Toni-Louise Naylor reflects on completing the PGA Foundation Degree

Toni-Louise Naylor reflects on completing the PGA Foundation Degree


Toni-Louise Naylor recently graduated from her PGA Foundation Degree – the Wakefield Assistant Professional explains what it took to complete the three-year programme.

I have played golf since I was four so the game has been a big part of my life for as long as I can remember. I got down to 5 when I was 12, then I was scratch when I was 16. I wanted to become a Professional because I have a passion for the game and I love sharing that passion with other people. I personally feel golf is the most challenging sport in comparison to any other sport that I have played and I think that’s why it has given me the drive to continue learning and developing my knowledge of the game. 

Growing up I aspired to be a professional golfer on the tour, then I had a few injuries – I broke my wrist playing golf when I hit a tree root and the year after I broke my elbow playing rugby – so I almost dropped out of the game. Then I got back into it and got back in the Yorkshire and England squads. I turned Pro at 18 and that's when I started doing my PGA training.

I was working with Alex James at Sand Moor Golf Club and he explained that there was so much more that I could do in the game and to consider the Foundation Degree course. I had just finished doing A-level Business Studies and it seemed a good fit to go with the coaching and playing sides. I had scholarships to America when I was younger, but I had never thought of moving away as that was all a bit out of my comfort zone, and I didn’t want to move everything away from things at home so I started the PGA programme. I probably wouldn't have done the programme without Alex's guidance, I just thought that I would work in the shop and I had never thought about any sort of qualification.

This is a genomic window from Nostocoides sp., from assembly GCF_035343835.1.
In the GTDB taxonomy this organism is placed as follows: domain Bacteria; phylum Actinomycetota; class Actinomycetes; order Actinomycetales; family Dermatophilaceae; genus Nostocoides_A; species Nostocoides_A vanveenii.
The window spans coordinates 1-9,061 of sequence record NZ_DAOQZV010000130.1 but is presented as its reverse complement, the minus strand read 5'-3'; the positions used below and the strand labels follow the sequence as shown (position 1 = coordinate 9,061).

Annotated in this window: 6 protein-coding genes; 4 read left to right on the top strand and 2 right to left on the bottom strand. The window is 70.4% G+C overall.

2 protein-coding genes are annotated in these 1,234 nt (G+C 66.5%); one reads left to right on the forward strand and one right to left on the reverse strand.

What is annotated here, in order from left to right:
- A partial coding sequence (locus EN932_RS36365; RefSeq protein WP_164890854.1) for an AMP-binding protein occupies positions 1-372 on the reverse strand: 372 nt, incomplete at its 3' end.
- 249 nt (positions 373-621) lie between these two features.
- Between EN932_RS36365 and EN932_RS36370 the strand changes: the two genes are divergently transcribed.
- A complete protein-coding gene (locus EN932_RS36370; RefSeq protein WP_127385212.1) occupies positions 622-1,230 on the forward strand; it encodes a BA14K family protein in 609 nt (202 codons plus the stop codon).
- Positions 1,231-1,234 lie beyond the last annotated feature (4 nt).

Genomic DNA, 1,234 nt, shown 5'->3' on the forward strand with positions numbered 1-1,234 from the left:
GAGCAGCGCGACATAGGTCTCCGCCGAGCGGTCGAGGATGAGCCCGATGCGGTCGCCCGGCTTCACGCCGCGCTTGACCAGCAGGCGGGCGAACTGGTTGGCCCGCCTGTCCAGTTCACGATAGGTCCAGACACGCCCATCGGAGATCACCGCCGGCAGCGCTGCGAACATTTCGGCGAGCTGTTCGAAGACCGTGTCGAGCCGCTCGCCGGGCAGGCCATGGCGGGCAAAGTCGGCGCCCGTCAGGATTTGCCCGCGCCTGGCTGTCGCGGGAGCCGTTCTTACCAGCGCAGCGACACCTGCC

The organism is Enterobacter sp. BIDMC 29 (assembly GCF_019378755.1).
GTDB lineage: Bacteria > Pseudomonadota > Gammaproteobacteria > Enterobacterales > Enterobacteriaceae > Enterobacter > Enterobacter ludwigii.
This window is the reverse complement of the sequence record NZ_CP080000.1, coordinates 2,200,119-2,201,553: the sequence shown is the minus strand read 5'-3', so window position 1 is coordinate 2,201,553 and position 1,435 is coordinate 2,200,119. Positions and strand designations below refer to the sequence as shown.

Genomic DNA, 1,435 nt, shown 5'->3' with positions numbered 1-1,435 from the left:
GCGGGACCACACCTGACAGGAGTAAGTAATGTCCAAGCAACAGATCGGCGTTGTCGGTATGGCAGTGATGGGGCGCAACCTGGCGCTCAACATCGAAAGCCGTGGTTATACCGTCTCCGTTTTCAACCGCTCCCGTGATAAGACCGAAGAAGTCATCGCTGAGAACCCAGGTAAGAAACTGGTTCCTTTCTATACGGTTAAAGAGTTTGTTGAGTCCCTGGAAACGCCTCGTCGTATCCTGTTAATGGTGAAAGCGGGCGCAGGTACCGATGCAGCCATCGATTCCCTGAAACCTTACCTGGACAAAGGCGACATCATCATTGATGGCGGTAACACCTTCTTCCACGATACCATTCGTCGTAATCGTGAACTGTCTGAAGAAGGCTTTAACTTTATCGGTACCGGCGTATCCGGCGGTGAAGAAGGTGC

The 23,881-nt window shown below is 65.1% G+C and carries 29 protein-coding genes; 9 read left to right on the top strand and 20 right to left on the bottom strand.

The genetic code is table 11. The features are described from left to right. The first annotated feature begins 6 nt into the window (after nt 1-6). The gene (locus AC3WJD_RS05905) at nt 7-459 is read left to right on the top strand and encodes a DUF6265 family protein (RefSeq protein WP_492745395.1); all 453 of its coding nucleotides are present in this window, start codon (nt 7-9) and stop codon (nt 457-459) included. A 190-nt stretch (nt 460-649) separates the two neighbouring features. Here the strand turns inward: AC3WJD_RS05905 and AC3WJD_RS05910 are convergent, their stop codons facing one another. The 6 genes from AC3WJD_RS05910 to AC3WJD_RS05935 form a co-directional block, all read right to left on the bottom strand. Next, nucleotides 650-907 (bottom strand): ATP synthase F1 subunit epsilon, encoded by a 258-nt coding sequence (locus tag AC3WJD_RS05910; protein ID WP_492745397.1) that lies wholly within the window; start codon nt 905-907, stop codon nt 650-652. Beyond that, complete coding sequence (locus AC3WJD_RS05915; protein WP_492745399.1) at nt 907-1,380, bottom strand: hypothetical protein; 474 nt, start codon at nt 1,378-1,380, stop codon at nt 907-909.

How did the course structure support study time alongside work commitments?

The PGA recommend that you spend at least 10 hours per week on completing assignments alongside your role at a golfing facility. Some weeks I spent more than that, some weeks I spent a bit less depending on what was happening at work. You can manage your time quite well as you have all the deadlines so it's up to you to do it gradually or straightaway. It's just about managing your time. I found the working remotely side of it to be a refreshing change that provided me with more flexibility and a better work-life balance and the distance learning was one of my favourite parts of the course because it provided me with a refreshing change coming straight from sixth form. It allowed me to be more productive while also enjoying the comfort of working from home and, for the last year, I moved closer to home at Wakefield Golf Club so that gave me more time to practise and play more often.

How has the involvement of women in golf evolved over time?